You said in a previous interview that you like to stay home more than going out, although that’s changing a little. What’s a day off like for you?
No, that’s not changing! (laughs) Days off for me are logging off from my phone—emails, social media—all of it. Just spending the day walking the dog and watching Hacks is the dream for me at the moment.
What do you enjoy cooking?
When I do get the opportunity, I love to cook Japanese dishes. I bought a book in Japan that is all about quick dishes—I’ve recently loved making Japanese curry that you can have with rice, then the next day I turn it into curry ramen. I love the versatility of Japanese cooking.
What other causes are you passionate about or feel like you want to play a part to change in the foreseeable future?
I’m supporting Trussell Trust at the moment by having food banks at my shows. They are a magnificent organisation that help people in the local communities. No one should have to worry about whether they can afford to eat or not during a really dreadful cost of living crisis in the UK—that’s something I’m passionate about helping with.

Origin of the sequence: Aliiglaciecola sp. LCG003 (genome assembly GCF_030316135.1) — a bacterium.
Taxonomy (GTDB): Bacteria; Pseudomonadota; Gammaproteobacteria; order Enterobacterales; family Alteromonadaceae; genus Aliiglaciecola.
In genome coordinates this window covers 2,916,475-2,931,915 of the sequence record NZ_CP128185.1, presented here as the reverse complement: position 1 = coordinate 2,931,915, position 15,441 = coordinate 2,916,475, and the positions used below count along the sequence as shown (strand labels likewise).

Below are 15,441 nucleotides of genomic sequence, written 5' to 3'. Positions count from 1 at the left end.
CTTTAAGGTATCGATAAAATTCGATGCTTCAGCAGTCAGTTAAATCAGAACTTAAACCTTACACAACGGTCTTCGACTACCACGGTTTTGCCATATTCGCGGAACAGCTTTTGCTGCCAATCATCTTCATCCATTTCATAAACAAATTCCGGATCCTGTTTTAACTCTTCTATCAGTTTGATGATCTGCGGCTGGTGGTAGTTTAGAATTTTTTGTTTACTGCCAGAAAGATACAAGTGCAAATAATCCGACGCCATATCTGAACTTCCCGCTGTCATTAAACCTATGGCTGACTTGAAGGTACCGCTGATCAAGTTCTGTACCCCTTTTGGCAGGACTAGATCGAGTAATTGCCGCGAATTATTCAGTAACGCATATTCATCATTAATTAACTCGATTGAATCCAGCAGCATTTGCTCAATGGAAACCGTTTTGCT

What’s next for you?
I realised playing live is the best part of what I do, so framing my goals around that is the healthiest way to plan as it’s something I love focusing my energy on. Playing at The O2 in London is a goal of mine.
Photography Jenny Brough
Fashion direction Desmond Lim
Creative direction Crystalline
Styling Jordan Kelsey
On-set producer Danielle Quigley
Hair Ryo Narushima/Saint Luke using L’Oréal Professional Paris
Make-up Mona Leanne|The Wall Group
Manicure Angel My Linh
Set designer Roxy Walton/ The Magnet Agency
1st assistant photographer Adam Roberts
2nd assistant photographer Joshua Hippolyte
Digital technician Ho Hai Tran
Fashion assistant Mao Miyakoshi
Set assistants Lucy Garrick and Rafe Hamilton
Retouch Monica Chamorro
Casting Jill Demling/Creative Casting Agency.